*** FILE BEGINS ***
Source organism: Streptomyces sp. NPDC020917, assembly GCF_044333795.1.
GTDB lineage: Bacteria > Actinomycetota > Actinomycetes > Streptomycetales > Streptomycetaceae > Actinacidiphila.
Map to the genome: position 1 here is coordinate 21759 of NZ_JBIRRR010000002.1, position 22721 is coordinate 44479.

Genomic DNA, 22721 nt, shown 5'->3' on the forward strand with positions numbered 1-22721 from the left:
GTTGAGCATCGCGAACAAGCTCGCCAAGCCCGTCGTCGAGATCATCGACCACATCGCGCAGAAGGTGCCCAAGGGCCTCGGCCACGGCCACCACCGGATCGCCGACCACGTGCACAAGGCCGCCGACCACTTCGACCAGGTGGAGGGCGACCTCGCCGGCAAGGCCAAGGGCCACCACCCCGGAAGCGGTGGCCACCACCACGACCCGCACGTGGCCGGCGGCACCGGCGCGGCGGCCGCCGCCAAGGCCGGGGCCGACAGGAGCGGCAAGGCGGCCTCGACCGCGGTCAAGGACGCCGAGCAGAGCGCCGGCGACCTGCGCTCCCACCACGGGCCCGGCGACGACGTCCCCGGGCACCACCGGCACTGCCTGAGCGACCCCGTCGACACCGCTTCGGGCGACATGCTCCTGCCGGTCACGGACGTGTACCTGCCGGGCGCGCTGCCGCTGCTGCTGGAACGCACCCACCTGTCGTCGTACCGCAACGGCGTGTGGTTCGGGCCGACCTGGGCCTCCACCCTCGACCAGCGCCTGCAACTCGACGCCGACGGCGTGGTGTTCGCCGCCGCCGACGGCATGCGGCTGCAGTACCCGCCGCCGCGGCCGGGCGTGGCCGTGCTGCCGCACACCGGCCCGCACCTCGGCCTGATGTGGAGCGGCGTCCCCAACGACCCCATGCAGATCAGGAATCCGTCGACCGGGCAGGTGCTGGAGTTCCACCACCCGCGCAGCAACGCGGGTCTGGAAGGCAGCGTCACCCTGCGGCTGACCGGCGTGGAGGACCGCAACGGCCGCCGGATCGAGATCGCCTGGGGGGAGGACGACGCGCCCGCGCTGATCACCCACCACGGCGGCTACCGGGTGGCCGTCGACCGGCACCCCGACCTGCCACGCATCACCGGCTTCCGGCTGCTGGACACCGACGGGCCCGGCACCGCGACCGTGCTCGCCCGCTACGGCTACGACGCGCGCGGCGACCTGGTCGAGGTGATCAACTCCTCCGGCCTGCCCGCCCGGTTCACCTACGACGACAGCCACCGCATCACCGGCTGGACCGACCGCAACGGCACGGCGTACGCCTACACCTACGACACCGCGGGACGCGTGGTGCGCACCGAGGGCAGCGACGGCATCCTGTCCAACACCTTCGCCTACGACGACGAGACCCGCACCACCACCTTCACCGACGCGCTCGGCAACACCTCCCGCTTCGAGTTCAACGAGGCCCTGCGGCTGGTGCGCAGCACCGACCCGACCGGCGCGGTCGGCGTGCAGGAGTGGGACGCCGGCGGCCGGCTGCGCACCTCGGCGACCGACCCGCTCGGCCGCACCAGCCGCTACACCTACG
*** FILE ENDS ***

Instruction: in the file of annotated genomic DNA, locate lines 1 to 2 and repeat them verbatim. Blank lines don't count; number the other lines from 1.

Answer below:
Source organism: Streptomyces sp. NPDC020917, assembly GCF_044333795.1.
GTDB lineage: Bacteria > Actinomycetota > Actinomycetes > Streptomycetales > Streptomycetaceae > Actinacidiphila.